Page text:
If you’re tired of narrow bike lanes and uninspiring concrete walkways, have no fear. The new global transport initiative, “Our Cities Ourselves”, demonstrates how metropolises from Dar es Salaam to Buenos Aires can meet the challenges of accelerating population growth, as well as responding to climate change. Ten cities around the world have been re-imagined to prioritize pedestrians and sustainable transportation, such as bicycles.
The Institute for Transportation and Development Policy (ITDP) selected ten diverse design teams to sustainably redesign mobility in their urban centers. These architects and urban planners have re-framed the transport issue to make it integral to urban design, as opposed to separate from it. Working in Jakarta, Johannesburg and Rio de Janeiro, among others, the NGO specifically targeted cities with space for innovation.
A new exhibition at the Museo de Arquitectura (MARQ) in Buenos Aires features these potential plans, alongside parallel exhibits in New York and Mexico City. Argentine architecture firm, PALO Arquitecta Urbana, presents plans to transform the neighborhood of La Boca, which they argue has the city’s most problematic transit issues. Emulating Manhattan’s successful High Line park, PALO suggests the former freight railway is transformed into a pleasant urban walkway. The firm plots ideas for a “people-friendly” waterfront along the city’s coast, complete with promenades, bike lanes and grassy areas all connected by a bridge exclusively for pedestrian and bicycle use.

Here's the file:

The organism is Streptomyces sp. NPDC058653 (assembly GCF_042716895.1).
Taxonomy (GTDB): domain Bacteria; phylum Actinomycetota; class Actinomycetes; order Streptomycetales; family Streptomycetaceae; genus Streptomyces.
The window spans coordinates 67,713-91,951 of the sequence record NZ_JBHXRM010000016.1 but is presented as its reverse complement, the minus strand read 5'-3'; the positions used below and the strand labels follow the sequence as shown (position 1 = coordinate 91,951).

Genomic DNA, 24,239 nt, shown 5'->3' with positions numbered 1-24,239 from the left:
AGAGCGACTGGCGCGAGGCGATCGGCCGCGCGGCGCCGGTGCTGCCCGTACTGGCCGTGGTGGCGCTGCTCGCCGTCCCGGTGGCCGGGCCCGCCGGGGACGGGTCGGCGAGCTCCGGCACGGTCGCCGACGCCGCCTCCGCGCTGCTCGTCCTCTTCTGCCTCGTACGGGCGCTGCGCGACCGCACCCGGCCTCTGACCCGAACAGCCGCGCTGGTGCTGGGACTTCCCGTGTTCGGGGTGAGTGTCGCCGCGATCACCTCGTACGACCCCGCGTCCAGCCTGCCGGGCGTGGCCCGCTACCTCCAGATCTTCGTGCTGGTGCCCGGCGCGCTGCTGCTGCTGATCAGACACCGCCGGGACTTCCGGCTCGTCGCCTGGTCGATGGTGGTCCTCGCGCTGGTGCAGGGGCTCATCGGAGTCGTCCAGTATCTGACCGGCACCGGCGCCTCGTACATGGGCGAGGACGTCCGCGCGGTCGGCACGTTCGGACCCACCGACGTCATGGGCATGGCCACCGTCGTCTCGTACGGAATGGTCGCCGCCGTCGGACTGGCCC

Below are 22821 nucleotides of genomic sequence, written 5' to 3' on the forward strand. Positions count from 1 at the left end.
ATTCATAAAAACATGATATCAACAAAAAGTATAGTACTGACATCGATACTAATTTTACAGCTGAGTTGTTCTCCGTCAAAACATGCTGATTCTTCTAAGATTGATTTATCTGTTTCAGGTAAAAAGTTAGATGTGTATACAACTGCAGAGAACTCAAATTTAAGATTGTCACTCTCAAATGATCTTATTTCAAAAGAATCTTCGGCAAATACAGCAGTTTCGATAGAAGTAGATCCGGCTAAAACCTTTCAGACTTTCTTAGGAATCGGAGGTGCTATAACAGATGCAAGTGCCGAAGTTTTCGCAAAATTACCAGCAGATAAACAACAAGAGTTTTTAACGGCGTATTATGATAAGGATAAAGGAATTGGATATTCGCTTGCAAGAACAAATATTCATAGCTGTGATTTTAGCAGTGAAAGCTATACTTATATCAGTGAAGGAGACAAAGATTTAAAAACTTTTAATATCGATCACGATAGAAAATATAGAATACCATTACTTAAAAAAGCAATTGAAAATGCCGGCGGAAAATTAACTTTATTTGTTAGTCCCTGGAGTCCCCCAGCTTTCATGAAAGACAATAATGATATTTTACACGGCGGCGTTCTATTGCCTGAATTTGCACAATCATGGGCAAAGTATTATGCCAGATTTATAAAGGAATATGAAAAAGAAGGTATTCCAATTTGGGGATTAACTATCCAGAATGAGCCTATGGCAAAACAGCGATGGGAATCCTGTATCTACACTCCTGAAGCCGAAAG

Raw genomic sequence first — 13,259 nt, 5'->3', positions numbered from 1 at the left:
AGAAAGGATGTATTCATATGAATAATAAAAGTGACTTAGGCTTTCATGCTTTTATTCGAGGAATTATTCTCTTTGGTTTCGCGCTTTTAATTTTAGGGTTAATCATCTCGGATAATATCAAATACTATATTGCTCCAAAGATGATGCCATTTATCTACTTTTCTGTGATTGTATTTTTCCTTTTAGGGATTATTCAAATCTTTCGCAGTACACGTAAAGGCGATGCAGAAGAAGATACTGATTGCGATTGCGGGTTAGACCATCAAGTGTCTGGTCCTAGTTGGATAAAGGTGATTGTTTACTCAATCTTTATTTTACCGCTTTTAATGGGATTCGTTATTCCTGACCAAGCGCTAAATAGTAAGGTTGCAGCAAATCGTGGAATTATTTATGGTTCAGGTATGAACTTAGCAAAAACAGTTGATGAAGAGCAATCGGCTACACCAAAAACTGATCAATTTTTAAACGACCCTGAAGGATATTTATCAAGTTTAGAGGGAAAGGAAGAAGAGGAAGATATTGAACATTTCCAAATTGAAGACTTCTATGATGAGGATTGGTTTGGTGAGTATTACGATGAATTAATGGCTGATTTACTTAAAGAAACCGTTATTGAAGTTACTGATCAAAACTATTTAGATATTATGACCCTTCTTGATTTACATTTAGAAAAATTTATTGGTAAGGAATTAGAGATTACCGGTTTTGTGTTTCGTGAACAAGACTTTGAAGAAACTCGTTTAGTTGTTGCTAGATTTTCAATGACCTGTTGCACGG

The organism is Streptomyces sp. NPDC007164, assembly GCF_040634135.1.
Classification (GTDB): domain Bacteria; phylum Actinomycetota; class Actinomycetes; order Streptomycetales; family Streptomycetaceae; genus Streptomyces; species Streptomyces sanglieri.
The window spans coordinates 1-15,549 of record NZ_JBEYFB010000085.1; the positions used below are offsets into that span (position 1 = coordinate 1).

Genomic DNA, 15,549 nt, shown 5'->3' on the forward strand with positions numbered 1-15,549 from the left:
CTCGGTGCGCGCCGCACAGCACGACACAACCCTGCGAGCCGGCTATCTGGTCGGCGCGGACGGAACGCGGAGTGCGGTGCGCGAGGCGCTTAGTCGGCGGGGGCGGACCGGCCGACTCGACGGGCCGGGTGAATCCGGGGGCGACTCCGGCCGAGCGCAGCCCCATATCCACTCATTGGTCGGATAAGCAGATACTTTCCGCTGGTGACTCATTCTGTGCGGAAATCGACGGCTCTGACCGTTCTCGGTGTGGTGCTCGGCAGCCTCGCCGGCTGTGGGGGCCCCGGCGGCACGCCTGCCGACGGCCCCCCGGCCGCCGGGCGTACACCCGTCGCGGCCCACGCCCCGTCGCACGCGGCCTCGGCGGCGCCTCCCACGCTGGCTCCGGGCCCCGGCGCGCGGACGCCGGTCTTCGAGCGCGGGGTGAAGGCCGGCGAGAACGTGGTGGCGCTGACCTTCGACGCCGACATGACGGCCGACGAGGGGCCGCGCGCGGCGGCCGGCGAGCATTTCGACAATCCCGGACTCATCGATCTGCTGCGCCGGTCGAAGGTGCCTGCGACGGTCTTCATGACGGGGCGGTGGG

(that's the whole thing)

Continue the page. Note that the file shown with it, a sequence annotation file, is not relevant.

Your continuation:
The project is a critical issue as the transportation sector currently accounts for a quarter of all greenhouse gas emissions, and with populations shifting into cities this amount is expected to increase.
Visionary urbanist Jan Gehl and Executive Director of ITDP, Walter Hook, established ten principles for creating more sustainable urban spaces. Through these initiatives we see examples of how cities can be re-formed to encourage more sustainable transit.
The book “Our Cities Ourselves: 10 Principles for Transport in Urban Life” is an important read for urban planners and those involved in city design, and forms the core part of the ITDP exhibition. It is a guide to encourage countries to make their cities more livable, while helping to solve the problem of climate change. Gehl states that the twenty-first century heralds the development of “lively cities, safe cities, sustainable cities and healthy cities” which can be achieved by embracing these ten principles, and re-developing cities with their inhabitants as the focus.
Images © ITDP and PALO arquitectura urbana